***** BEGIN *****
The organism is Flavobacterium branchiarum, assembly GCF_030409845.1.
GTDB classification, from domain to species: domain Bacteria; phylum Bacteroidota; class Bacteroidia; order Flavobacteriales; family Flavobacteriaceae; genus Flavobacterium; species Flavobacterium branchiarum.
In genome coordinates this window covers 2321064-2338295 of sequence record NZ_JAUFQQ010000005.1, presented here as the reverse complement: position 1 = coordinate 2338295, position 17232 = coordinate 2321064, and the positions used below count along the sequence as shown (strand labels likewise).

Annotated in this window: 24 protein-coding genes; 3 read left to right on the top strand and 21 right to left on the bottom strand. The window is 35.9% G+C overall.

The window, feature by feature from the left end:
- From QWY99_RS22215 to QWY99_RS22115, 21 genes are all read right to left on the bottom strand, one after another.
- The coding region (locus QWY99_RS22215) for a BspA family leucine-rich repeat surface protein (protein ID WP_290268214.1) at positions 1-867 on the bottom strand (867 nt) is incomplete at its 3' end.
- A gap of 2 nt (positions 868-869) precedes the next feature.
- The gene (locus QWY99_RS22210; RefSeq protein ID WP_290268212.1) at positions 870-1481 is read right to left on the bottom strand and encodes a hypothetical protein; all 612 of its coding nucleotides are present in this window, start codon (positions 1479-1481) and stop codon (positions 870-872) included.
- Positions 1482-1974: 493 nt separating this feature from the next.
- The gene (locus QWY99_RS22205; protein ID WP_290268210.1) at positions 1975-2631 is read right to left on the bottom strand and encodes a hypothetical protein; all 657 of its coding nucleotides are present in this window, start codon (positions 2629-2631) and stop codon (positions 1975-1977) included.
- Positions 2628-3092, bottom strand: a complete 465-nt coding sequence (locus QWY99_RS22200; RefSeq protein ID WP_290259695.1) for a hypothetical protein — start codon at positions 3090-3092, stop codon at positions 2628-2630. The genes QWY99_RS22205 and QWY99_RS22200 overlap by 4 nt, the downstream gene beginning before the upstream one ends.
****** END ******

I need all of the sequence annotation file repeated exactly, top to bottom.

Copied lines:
The organism is Flavobacterium branchiarum, assembly GCF_030409845.1.
GTDB classification, from domain to species: domain Bacteria; phylum Bacteroidota; class Bacteroidia; order Flavobacteriales; family Flavobacteriaceae; genus Flavobacterium; species Flavobacterium branchiarum.
In genome coordinates this window covers 2321064-2338295 of sequence record NZ_JAUFQQ010000005.1, presented here as the reverse complement: position 1 = coordinate 2338295, position 17232 = coordinate 2321064, and the positions used below count along the sequence as shown (strand labels likewise).

Annotated in this window: 24 protein-coding genes; 3 read left to right on the top strand and 21 right to left on the bottom strand. The window is 35.9% G+C overall.

The window, feature by feature from the left end:
- From QWY99_RS22215 to QWY99_RS22115, 21 genes are all read right to left on the bottom strand, one after another.
- The coding region (locus QWY99_RS22215) for a BspA family leucine-rich repeat surface protein (protein ID WP_290268214.1) at positions 1-867 on the bottom strand (867 nt) is incomplete at its 3' end.
- A gap of 2 nt (positions 868-869) precedes the next feature.
- The gene (locus QWY99_RS22210; RefSeq protein ID WP_290268212.1) at positions 870-1481 is read right to left on the bottom strand and encodes a hypothetical protein; all 612 of its coding nucleotides are present in this window, start codon (positions 1479-1481) and stop codon (positions 870-872) included.
- Positions 1482-1974: 493 nt separating this feature from the next.
- The gene (locus QWY99_RS22205; protein ID WP_290268210.1) at positions 1975-2631 is read right to left on the bottom strand and encodes a hypothetical protein; all 657 of its coding nucleotides are present in this window, start codon (positions 2629-2631) and stop codon (positions 1975-1977) included.
- Positions 2628-3092, bottom strand: a complete 465-nt coding sequence (locus QWY99_RS22200; RefSeq protein ID WP_290259695.1) for a hypothetical protein — start codon at positions 3090-3092, stop codon at positions 2628-2630. The genes QWY99_RS22205 and QWY99_RS22200 overlap by 4 nt, the downstream gene beginning before the upstream one ends.